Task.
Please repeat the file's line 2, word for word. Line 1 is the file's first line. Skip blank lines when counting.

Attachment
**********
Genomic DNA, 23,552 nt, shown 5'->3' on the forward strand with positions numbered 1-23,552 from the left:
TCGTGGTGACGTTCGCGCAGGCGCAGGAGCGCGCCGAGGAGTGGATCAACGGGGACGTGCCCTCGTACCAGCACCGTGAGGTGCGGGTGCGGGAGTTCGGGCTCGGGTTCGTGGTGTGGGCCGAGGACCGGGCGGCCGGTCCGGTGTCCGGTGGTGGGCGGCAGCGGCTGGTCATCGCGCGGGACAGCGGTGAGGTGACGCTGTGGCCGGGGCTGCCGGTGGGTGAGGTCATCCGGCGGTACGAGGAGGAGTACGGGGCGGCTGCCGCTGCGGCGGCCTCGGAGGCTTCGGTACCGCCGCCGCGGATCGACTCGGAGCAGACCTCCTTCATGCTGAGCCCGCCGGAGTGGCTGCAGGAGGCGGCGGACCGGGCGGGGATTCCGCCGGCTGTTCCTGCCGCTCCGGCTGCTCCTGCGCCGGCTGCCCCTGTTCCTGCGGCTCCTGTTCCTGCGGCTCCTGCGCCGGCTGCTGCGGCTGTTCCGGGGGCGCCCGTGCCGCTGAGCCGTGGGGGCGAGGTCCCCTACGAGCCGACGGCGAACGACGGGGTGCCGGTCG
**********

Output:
TCGTGGTGACGTTCGCGCAGGCGCAGGAGCGCGCCGAGGAGTGGATCAACGGGGACGTGCCCTCGTACCAGCACCGTGAGGTGCGGGTGCGGGAGTTCGGGCTCGGGTTCGTGGTGTGGGCCGAGGACCGGGCGGCCGGTCCGGTGTCCGGTGGTGGGCGGCAGCGGCTGGTCATCGCGCGGGACAGCGGTGAGGTGACGCTGTGGCCGGGGCTGCCGGTGGGTGAGGTCATCCGGCGGTACGAGGAGGAGTACGGGGCGGCTGCCGCTGCGGCGGCCTCGGAGGCTTCGGTACCGCCGCCGCGGATCGACTCGGAGCAGACCTCCTTCATGCTGAGCCCGCCGGAGTGGCTGCAGGAGGCGGCGGACCGGGCGGGGATTCCGCCGGCTGTTCCTGCCGCTCCGGCTGCTCCTGCGCCGGCTGCCCCTGTTCCTGCGGCTCCTGTTCCTGCGGCTCCTGCGCCGGCTGCTGCGGCTGTTCCGGGGGCGCCCGTGCCGCTGAGCCGTGGGGGCGAGGTCCCCTACGAGCCGACGGCGAACGACGGGGTGCCGGTCG